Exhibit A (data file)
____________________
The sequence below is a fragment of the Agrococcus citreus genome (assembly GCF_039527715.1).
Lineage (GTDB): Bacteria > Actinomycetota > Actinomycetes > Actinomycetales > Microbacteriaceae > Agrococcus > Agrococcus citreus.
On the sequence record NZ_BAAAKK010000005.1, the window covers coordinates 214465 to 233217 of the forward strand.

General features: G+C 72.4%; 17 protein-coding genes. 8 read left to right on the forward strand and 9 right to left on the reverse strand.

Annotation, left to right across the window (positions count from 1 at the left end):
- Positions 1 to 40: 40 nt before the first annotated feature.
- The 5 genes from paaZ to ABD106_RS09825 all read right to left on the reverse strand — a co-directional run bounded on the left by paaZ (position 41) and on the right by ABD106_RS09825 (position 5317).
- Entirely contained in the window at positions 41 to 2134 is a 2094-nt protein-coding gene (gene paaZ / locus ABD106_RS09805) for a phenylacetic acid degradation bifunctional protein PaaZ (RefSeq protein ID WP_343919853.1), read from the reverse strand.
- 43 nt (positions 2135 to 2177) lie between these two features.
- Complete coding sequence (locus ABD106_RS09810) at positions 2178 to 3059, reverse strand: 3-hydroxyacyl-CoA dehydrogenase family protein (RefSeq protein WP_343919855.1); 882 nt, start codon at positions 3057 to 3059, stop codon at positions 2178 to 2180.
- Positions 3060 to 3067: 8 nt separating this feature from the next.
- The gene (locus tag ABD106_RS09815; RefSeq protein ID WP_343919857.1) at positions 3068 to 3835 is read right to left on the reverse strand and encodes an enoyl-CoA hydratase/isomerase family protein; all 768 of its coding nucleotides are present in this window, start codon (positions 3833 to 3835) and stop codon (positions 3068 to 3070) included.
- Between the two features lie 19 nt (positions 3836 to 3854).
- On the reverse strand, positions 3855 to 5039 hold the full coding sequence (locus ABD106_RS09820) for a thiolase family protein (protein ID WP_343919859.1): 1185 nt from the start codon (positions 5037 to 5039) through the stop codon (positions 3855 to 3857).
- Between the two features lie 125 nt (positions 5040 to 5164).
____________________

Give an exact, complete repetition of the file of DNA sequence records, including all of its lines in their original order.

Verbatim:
The sequence below is a fragment of the Agrococcus citreus genome (assembly GCF_039527715.1).
Lineage (GTDB): Bacteria > Actinomycetota > Actinomycetes > Actinomycetales > Microbacteriaceae > Agrococcus > Agrococcus citreus.
On the sequence record NZ_BAAAKK010000005.1, the window covers coordinates 214465 to 233217 of the forward strand.

General features: G+C 72.4%; 17 protein-coding genes. 8 read left to right on the forward strand and 9 right to left on the reverse strand.

Annotation, left to right across the window (positions count from 1 at the left end):
- Positions 1 to 40: 40 nt before the first annotated feature.
- The 5 genes from paaZ to ABD106_RS09825 all read right to left on the reverse strand — a co-directional run bounded on the left by paaZ (position 41) and on the right by ABD106_RS09825 (position 5317).
- Entirely contained in the window at positions 41 to 2134 is a 2094-nt protein-coding gene (gene paaZ / locus ABD106_RS09805) for a phenylacetic acid degradation bifunctional protein PaaZ (RefSeq protein ID WP_343919853.1), read from the reverse strand.
- 43 nt (positions 2135 to 2177) lie between these two features.
- Complete coding sequence (locus ABD106_RS09810) at positions 2178 to 3059, reverse strand: 3-hydroxyacyl-CoA dehydrogenase family protein (RefSeq protein WP_343919855.1); 882 nt, start codon at positions 3057 to 3059, stop codon at positions 2178 to 2180.
- Positions 3060 to 3067: 8 nt separating this feature from the next.
- The gene (locus tag ABD106_RS09815; RefSeq protein ID WP_343919857.1) at positions 3068 to 3835 is read right to left on the reverse strand and encodes an enoyl-CoA hydratase/isomerase family protein; all 768 of its coding nucleotides are present in this window, start codon (positions 3833 to 3835) and stop codon (positions 3068 to 3070) included.
- Between the two features lie 19 nt (positions 3836 to 3854).
- On the reverse strand, positions 3855 to 5039 hold the full coding sequence (locus ABD106_RS09820) for a thiolase family protein (protein ID WP_343919859.1): 1185 nt from the start codon (positions 5037 to 5039) through the stop codon (positions 3855 to 3857).
- Between the two features lie 125 nt (positions 5040 to 5164).